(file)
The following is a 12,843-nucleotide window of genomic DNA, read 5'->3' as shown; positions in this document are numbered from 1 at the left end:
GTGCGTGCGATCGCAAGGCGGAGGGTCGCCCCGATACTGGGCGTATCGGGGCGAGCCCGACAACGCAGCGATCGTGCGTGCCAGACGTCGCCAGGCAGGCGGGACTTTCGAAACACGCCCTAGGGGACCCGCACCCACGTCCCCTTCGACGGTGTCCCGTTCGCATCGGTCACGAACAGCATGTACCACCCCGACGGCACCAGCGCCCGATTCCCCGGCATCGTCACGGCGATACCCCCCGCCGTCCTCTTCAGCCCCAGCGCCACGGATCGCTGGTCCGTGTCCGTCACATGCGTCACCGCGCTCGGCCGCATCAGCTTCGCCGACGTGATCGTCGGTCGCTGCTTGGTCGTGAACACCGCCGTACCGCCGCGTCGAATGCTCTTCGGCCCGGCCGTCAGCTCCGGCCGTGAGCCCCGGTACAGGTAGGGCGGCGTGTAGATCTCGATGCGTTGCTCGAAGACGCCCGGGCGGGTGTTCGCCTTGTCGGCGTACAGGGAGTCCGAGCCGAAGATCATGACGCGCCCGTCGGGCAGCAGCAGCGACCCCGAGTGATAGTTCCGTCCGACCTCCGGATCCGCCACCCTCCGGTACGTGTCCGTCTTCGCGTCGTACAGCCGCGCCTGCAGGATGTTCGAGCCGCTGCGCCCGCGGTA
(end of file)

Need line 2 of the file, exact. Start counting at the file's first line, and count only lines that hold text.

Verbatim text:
GTGCGTGCGATCGCAAGGCGGAGGGTCGCCCCGATACTGGGCGTATCGGGGCGAGCCCGACAACGCAGCGATCGTGCGTGCCAGACGTCGCCAGGCAGGCGGGACTTTCGAAACACGCCCTAGGGGACCCGCACCCACGTCCCCTTCGACGGTGTCCCGTTCGCATCGGTCACGAACAGCATGTACCACCCCGACGGCACCAGCGCCCGATTCCCCGGCATCGTCACGGCGATACCCCCCGCCGTCCTCTTCAGCCCCAGCGCCACGGATCGCTGGTCCGTGTCCGTCACATGCGTCACCGCGCTCGGCCGCATCAGCTTCGCCGACGTGATCGTCGGTCGCTGCTTGGTCGTGAACACCGCCGTACCGCCGCGTCGAATGCTCTTCGGCCCGGCCGTCAGCTCCGGCCGTGAGCCCCGGTACAGGTAGGGCGGCGTGTAGATCTCGATGCGTTGCTCGAAGACGCCCGGGCGGGTGTTCGCCTTGTCGGCGTACAGGGAGTCCGAGCCGAAGATCATGACGCGCCCGTCGGGCAGCAGCAGCGACCCCGAGTGATAGTTCCGTCCGACCTCCGGATCCGCCACCCTCCGGTACGTGTCCGTCTTCGCGTCGTACAGCCGCGCCTGCAGGATGTTCGAGCCGCTGCGCCCGCGGTA